Copper Price Two Dollars a Pound New Base

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Non-ferrous Metals

An interesting interview in The Gold Report last week lays out a middle way between the commodity super cycle camp and the boom, bust and now back to the way life was before camp. Interviewing Gianni Kovacevic, corporate development strategist at Global Opportunities AG, the article explores Kovacevic’s proposition that the long term price for copper is now likely to be $2.00-2.50/lb, ($4500-5500/metric ton) as opposed to the $1/lb that was the long term average for 30 years before this decade. He illustrates his argument with an amusing example of the price of Big Mac’s and gasoline historically and today. Before this decade’s super cycle, the average price of copper was $1/lb and so was the price of a Big Mac and a gallon of gas. Now a Big Mac is $3.00, a gallon of gas is $2.50-3.00 and copper is $2/lb. The gist of his argument is that the world has changed and we should wake up to the new balance. This will not come as news to any of the super cycle proponents but what we liked was the balance in his argument that said this doesn’t mean the price will return to $8000+/ton, that was a bubble and for the foreseeable future there is sufficient copper reserves of accessible grade to mean new mines can be brought on stream at current costs to make $8000/ton unnecessary. Only when current grades are exhausted will the price need to rise to support extraction of lower and lower grades, but that is some way off. In the meantime, the aspirations of 3-4 billion people in the developing world will continue to maintain an upward pressure on the available supply such that prices do not collapse back to $1.25-1.50/lb ($3000/ton).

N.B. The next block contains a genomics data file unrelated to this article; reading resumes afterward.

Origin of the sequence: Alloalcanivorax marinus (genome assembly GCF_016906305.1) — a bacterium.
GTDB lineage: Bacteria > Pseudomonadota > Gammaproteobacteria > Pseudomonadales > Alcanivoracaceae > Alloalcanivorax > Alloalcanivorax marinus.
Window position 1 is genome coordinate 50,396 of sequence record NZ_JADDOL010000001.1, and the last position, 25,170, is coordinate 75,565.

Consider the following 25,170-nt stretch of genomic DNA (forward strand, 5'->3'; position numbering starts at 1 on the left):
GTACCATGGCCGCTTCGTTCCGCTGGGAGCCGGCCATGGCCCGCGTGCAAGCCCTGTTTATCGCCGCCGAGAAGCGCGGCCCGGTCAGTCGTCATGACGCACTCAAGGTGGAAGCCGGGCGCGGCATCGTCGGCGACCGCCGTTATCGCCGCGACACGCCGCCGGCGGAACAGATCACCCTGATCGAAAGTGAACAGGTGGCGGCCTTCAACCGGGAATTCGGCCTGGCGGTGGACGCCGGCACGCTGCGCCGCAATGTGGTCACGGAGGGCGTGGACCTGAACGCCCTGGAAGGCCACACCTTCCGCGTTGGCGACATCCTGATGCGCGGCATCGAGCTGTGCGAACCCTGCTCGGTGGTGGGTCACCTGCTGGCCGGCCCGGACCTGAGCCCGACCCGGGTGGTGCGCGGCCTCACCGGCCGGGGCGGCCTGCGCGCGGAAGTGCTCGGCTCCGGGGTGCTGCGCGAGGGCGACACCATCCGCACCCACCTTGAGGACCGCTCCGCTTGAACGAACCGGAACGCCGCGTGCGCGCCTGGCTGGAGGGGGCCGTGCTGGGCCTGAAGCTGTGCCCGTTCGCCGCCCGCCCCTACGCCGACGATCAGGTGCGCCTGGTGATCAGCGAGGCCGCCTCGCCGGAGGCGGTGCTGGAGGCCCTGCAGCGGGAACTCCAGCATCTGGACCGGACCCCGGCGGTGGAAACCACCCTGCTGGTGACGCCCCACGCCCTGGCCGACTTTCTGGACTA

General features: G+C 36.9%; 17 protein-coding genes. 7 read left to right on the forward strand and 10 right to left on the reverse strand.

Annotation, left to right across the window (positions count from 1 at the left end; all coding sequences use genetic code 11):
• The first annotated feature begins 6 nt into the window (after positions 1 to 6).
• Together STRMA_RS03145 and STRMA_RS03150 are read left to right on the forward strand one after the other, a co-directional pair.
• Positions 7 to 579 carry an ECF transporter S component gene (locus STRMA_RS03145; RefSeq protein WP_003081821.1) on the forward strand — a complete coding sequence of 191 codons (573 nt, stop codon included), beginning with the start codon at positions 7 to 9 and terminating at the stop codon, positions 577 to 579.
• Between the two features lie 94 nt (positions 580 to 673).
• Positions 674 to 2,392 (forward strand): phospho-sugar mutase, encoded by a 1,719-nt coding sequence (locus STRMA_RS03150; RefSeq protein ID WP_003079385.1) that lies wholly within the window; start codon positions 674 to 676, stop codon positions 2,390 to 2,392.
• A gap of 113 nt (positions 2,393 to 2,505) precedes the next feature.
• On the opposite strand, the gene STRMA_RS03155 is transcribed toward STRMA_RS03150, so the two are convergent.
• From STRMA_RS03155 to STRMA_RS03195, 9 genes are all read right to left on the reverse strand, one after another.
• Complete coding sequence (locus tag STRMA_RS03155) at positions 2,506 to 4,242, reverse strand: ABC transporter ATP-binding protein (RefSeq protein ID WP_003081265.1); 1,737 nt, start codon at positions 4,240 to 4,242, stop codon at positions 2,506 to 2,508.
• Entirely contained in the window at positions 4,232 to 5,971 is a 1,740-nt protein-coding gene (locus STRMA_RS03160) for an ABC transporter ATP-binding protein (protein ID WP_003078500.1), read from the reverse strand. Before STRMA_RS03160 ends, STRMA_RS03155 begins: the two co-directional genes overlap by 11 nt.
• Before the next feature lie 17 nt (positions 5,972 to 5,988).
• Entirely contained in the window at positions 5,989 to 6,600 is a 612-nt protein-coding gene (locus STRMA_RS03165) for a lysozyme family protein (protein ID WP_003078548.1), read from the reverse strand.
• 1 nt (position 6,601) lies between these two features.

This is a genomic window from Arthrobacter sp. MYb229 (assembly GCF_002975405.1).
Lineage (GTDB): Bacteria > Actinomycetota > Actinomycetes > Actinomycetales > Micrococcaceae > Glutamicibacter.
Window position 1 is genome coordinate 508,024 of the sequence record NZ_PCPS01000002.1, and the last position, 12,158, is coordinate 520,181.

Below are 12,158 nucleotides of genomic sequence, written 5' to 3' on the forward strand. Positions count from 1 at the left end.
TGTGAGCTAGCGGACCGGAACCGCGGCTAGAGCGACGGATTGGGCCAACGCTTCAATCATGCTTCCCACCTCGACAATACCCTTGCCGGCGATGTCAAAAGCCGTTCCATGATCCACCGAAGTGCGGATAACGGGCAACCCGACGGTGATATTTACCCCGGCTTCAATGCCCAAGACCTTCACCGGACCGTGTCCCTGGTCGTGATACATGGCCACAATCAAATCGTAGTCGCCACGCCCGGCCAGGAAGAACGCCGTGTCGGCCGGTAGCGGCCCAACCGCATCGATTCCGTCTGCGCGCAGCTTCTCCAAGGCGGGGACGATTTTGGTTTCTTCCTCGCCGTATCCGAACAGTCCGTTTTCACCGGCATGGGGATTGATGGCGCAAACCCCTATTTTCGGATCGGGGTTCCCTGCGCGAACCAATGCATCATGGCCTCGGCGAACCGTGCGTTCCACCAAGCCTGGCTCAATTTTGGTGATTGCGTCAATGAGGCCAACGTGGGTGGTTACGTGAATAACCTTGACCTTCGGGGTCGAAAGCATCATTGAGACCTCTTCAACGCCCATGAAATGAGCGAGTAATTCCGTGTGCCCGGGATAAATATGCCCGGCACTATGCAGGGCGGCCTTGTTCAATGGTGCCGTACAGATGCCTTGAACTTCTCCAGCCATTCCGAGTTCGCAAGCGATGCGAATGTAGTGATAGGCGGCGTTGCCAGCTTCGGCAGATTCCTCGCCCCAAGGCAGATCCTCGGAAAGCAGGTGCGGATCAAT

For those interested in estimates of the real drop in demand, Kovacevic goes on to do some rough calculations due to reduced car production as an example which we will not look to replicate here but the article makes interesting reading providing you keep in mind that Kovacevic’s focus is as a long term strategist. He is not much interested in short term trends so his assertion that prices will settle in the $2.00 to 2.50/lb range is a longer term average, not a short term prediction.

–Stuart Burns

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